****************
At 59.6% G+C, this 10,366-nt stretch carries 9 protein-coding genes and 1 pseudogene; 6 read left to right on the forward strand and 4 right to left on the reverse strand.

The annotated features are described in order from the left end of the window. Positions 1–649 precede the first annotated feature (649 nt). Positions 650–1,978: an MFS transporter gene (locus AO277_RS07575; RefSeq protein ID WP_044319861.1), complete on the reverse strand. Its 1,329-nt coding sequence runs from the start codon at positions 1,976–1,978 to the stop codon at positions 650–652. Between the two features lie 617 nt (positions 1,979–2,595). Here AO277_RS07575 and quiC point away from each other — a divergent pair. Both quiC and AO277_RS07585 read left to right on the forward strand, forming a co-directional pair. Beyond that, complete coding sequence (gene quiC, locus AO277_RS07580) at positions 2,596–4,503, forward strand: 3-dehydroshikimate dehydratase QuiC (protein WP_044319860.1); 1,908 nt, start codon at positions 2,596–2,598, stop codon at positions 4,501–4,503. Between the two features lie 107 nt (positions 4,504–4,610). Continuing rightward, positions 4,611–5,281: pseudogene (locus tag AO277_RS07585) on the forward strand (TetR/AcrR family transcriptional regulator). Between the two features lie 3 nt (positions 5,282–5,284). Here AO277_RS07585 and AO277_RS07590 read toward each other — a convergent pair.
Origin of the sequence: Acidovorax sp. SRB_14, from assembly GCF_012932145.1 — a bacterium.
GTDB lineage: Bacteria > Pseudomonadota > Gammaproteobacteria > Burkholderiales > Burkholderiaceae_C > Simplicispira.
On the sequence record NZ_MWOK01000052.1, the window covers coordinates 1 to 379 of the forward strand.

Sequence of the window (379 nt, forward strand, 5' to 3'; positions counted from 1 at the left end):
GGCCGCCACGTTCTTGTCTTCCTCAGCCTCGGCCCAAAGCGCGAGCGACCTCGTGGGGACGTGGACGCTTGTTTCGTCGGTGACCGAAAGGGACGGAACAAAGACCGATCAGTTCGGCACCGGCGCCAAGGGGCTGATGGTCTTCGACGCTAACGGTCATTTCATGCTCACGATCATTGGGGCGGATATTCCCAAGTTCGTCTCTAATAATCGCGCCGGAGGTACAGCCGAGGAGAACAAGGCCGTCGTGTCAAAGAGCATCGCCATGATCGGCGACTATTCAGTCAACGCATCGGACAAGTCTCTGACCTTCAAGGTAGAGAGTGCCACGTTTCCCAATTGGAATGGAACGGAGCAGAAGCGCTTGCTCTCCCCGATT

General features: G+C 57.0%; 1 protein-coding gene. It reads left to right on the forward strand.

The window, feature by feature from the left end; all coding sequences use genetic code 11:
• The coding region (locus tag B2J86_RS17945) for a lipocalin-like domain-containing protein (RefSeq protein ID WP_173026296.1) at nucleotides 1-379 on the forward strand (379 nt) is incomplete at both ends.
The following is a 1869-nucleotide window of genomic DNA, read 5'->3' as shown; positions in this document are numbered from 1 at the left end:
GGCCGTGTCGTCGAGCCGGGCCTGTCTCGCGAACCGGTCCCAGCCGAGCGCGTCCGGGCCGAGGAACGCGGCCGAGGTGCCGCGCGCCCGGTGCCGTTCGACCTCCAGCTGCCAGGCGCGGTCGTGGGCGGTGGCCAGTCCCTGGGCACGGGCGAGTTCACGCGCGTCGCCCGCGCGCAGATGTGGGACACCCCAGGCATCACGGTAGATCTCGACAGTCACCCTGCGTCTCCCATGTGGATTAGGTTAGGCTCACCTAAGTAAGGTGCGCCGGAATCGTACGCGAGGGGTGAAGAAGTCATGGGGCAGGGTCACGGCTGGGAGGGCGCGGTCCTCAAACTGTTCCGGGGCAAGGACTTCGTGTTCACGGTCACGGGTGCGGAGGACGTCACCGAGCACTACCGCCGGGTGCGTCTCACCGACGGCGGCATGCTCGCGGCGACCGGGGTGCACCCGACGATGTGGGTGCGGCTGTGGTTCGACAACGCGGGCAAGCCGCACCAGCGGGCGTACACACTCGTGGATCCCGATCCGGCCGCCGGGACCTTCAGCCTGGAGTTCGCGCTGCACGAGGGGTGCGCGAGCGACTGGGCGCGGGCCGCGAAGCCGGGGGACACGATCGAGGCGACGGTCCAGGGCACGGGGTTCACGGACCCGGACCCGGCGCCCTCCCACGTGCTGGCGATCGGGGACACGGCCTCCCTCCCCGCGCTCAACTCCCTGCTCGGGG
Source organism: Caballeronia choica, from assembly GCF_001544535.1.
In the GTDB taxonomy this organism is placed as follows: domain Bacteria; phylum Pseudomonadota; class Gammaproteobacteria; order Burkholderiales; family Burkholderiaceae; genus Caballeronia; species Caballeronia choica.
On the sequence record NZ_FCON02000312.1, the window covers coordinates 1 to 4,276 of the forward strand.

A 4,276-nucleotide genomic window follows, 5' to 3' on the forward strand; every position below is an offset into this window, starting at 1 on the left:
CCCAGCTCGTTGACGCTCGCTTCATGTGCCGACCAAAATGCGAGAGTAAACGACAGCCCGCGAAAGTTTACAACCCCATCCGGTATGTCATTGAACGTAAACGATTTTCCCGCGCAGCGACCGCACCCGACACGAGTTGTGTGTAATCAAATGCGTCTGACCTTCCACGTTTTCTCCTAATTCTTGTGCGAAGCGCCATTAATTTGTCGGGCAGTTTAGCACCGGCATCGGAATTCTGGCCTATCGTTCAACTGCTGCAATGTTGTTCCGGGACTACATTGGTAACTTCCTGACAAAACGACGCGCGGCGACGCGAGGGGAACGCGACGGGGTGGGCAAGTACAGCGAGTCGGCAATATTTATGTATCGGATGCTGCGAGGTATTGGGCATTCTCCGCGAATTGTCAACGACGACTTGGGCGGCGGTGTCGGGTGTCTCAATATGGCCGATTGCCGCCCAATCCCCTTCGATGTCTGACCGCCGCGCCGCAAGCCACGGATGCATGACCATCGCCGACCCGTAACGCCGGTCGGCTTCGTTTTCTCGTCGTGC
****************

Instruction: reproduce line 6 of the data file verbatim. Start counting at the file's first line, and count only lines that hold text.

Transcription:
Sequence of the window (379 nt, forward strand, 5' to 3'; positions counted from 1 at the left end):